One of my characters has made me angry. Well, it’s more accurate to admit that I wrote a section of a chapter during which I caused a character of my creation to do something that, ultimately, made me angry.
In case you don’t recall my saying so previously, I am an organic writer. What that means is that I create the opening to a novel, decide upon how it might end, and then create a short list of things I’d like to happen in-between with regard to plot, relationships between characters, and overall character growth. I then connect those dots naturally. I know of some writers who prefer to have strict guidelines and will create outlines of each chapter and assemble a concordance. That’s fantastic for those who prefer that method. I may one day try it myself either as an experiment or because I’ll have to when it comes time to start the series that I’ve drafted and have waiting its turn among the pool of other goodies I plan to write and publish. Having strict guidelines then will likely go a long way toward helping me to maintain consistency throughout all of the books in a particular series.
And, I’ll address my own personal issues with the lack of that process by other writers and what problems it can cause in my next post. I definitely have strong opinions on that, but for now…
Back to the topic at hand.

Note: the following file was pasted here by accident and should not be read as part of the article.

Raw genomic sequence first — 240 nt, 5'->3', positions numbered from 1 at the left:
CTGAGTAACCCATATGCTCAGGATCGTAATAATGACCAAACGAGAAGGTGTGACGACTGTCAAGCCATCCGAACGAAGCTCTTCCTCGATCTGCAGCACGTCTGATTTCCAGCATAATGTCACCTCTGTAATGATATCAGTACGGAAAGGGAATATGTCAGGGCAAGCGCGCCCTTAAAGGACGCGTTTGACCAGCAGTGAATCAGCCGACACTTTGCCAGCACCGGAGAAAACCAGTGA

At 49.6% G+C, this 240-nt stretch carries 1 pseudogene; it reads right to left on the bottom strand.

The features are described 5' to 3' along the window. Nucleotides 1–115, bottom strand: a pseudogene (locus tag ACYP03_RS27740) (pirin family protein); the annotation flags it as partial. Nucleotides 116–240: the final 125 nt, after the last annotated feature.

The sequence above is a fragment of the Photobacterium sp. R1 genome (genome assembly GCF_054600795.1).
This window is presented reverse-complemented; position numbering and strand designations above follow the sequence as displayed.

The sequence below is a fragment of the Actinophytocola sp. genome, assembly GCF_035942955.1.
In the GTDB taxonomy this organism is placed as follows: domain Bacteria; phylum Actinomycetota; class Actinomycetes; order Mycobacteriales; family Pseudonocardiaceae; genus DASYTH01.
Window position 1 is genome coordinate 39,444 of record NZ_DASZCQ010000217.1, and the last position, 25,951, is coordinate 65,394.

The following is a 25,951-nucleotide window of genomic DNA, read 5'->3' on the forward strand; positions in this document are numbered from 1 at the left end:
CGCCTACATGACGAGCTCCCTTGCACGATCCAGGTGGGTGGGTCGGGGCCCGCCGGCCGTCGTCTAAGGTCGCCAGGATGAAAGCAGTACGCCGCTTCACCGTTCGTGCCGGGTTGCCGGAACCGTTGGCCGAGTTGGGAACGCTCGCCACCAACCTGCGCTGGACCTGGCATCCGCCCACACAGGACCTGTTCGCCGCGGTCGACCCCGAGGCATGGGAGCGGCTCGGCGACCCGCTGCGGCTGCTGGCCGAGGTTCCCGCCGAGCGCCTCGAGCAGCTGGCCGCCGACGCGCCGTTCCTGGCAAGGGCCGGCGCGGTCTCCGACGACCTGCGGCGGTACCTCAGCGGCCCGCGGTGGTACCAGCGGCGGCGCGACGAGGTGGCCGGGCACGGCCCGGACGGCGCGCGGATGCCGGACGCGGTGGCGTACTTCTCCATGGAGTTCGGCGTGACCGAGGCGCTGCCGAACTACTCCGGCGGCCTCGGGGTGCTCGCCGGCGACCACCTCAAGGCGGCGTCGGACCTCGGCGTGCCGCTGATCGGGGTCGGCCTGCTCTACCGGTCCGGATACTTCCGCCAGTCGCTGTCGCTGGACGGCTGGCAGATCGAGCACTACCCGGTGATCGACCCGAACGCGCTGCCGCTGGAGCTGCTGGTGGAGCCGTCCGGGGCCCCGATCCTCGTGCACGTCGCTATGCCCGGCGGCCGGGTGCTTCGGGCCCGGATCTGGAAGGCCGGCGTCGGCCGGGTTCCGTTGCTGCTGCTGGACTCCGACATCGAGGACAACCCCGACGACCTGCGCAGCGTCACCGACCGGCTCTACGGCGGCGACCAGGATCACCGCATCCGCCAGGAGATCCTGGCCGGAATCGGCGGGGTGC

My crazy organic writing style (and the choice of music I was listening to at the time) transformed a scene into something that, while not initially planned, turned out rather fantastic…and made me very angry with one of my own characters. It’s amazing, though, because I already had in the back of my mind these aforementioned dots that needed to be connected and I wasn’t yet sure how to manage it. Now that I have, I really want to follow the trail of this particular character through a little deeper and explore what more can and should be done to bring her out from the supporting character she was originally conceived to be and into a spot as one of the leads.
Is that feasible? Does it make sense? How deep is too deep to go into this particular character when she was meant to have a different role when the novel was conceptualized? See, the wonderful thing about it is that my plans for her will actually make the ending I intended much stronger. The ideas I came up with her today, while making me angry, make her amazing and gives the novels more of the balance it’ll ultimately need.
Let’s be honest – I got lucky that time! But, that’s one of the reasons that I don’t like planning every little thing. I often stumble upon these hidden gems when I allow my characters to speak to me as I write. Let’s take, for example, one of my characters in Duality. The way he was conceptualized in my initial character sketch differs from who he evolved into, and that was because I allowed him to forge his own path and it made the story so much better in some ways, and harder to write in others. Having those difficult sections became an exercise for me as a writer and gave me the opportunity to dig into a range I usually shy away from. I’m not kidding when I say that I often had dreams of the novel and of that character, and I’m so happy that I listened.
So, becoming angry isn’t necessarily a bad thing. I’m curious to find out if she will have the same effect on the beta readers when it’s time to offer the book up to them. But, for now – Onward!